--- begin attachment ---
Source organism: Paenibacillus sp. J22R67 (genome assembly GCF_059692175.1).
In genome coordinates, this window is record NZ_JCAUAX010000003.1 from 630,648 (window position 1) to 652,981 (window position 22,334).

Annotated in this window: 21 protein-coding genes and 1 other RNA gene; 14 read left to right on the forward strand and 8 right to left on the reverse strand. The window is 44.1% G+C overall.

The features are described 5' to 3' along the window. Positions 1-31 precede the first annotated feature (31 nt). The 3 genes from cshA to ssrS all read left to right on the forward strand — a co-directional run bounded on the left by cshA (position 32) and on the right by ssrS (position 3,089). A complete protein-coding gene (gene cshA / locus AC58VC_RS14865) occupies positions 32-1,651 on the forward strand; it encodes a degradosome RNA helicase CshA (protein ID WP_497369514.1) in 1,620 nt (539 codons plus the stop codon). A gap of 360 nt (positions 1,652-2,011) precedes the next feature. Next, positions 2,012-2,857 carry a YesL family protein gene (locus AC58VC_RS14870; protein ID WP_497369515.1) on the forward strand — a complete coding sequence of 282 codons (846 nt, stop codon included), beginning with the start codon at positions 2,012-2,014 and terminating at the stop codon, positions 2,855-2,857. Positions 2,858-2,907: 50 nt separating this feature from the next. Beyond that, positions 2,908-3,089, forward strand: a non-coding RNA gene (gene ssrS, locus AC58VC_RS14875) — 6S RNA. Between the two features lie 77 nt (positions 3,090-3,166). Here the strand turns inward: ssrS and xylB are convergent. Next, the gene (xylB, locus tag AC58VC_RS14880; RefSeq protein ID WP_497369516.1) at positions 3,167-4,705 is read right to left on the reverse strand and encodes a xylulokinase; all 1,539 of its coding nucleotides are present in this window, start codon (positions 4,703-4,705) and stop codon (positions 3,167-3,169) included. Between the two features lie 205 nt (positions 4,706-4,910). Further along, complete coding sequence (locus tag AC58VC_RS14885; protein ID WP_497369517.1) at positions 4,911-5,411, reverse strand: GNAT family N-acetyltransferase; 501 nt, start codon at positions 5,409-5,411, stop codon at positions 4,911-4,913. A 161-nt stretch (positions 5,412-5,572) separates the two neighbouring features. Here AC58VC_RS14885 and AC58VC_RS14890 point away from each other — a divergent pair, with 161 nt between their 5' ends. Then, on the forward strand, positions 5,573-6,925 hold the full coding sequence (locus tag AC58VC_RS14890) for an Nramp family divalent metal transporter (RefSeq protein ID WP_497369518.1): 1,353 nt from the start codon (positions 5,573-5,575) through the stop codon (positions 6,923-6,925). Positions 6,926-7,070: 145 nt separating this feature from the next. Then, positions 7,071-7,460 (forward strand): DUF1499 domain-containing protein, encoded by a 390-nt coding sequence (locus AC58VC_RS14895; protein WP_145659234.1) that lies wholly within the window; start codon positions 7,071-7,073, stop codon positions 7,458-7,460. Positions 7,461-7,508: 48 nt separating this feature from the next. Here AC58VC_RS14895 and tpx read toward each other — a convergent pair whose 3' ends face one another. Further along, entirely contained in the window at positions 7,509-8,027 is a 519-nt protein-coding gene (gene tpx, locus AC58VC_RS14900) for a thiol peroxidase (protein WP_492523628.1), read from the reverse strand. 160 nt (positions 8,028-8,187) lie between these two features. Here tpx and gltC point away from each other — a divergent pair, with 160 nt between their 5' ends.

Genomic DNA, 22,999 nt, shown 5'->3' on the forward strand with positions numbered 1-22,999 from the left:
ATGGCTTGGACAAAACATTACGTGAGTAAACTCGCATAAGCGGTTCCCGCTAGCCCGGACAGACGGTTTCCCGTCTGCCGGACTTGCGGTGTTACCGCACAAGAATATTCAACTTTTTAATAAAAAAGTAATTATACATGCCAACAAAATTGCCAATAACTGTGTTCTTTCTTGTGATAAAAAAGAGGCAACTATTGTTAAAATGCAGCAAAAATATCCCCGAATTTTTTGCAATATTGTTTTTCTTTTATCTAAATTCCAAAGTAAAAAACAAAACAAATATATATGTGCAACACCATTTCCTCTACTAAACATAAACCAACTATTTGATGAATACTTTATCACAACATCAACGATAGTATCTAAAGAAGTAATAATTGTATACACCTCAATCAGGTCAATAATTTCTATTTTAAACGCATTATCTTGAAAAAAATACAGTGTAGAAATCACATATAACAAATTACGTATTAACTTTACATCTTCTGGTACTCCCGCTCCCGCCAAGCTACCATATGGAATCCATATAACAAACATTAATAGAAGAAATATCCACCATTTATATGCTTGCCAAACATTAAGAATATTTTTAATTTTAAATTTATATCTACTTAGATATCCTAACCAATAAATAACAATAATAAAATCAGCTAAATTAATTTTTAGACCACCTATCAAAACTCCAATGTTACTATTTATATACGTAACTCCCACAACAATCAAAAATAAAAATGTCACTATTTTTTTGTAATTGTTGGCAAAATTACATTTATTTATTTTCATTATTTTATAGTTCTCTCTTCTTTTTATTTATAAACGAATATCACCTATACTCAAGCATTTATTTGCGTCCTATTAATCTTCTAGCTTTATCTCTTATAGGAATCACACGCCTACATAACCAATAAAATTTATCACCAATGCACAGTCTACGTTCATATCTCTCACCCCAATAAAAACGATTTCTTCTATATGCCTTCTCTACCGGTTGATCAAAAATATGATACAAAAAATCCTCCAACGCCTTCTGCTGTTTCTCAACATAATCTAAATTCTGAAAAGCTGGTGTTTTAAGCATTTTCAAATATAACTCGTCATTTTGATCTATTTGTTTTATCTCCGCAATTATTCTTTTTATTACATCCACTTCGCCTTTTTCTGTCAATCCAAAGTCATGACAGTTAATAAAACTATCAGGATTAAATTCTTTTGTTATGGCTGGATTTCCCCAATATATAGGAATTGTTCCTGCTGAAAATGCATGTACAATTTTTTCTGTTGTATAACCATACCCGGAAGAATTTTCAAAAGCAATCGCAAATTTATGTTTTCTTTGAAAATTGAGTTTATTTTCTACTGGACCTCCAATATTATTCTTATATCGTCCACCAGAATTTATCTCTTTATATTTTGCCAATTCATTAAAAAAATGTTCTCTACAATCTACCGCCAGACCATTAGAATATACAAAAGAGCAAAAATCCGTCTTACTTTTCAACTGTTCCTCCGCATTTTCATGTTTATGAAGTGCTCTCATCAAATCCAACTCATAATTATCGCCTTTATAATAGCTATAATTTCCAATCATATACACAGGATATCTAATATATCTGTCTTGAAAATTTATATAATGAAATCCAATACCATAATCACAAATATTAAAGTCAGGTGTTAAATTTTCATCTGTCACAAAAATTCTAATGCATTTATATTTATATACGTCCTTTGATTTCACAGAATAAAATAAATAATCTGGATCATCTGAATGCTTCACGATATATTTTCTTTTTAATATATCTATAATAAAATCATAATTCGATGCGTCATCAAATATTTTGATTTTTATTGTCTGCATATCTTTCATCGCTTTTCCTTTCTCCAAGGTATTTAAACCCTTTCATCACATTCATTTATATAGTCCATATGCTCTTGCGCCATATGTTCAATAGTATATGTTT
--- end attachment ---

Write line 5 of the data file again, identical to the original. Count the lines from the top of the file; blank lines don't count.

Genomic DNA, 22,999 nt, shown 5'->3' on the forward strand with positions numbered 1-22,999 from the left: